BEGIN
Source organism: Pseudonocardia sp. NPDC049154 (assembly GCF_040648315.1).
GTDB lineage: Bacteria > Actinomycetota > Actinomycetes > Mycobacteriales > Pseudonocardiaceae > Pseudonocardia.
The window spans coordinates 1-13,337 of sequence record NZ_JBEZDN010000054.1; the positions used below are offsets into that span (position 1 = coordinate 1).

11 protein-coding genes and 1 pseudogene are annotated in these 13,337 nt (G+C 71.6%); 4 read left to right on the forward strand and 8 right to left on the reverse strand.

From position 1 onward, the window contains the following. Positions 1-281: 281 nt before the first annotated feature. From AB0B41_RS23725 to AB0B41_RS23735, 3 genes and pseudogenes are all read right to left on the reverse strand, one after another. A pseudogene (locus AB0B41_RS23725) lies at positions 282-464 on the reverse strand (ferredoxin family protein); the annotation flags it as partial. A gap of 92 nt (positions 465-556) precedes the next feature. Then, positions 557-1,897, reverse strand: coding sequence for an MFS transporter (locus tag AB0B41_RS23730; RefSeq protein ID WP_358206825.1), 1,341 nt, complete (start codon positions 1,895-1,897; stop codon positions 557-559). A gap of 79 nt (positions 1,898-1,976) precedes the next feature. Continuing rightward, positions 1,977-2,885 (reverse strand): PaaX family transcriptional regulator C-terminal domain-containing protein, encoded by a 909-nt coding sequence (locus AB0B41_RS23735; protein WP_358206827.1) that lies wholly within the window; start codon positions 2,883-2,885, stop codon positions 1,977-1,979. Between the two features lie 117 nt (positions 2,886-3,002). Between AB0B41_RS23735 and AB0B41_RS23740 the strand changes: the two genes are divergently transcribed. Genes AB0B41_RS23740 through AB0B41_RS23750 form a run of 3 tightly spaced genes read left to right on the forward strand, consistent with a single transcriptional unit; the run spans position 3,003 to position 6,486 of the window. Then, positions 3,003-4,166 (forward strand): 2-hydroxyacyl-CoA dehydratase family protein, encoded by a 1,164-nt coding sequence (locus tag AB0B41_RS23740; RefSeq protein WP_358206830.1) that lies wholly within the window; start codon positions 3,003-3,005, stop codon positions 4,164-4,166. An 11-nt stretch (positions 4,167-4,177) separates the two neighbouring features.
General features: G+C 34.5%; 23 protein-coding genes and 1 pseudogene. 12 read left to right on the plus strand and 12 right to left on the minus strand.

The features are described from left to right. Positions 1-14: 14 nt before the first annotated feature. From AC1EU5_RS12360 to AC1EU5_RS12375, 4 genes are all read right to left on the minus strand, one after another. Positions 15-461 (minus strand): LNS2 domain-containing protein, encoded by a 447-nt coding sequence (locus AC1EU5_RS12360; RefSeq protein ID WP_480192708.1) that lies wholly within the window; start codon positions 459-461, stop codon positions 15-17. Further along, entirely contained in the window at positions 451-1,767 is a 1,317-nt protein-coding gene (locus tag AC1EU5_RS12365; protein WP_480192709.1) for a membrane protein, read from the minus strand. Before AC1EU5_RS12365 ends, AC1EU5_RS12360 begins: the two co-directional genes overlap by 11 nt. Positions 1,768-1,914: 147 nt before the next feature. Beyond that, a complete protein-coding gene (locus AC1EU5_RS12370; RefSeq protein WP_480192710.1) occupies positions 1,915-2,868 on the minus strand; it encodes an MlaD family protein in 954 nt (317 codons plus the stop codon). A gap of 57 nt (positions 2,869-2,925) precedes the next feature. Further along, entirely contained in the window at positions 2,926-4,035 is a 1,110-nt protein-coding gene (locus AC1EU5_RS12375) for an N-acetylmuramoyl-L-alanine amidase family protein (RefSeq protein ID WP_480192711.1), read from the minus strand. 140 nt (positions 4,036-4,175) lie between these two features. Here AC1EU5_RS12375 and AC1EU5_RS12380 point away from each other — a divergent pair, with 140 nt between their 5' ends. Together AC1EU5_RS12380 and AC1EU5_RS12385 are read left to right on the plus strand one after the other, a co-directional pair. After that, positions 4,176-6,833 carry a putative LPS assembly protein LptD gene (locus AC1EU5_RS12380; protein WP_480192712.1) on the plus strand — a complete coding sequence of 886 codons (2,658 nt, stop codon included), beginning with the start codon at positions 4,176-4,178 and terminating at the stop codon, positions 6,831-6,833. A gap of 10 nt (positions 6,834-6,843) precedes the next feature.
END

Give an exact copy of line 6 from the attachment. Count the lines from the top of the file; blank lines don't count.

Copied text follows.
General features: G+C 34.5%; 23 protein-coding genes and 1 pseudogene. 12 read left to right on the plus strand and 12 right to left on the minus strand.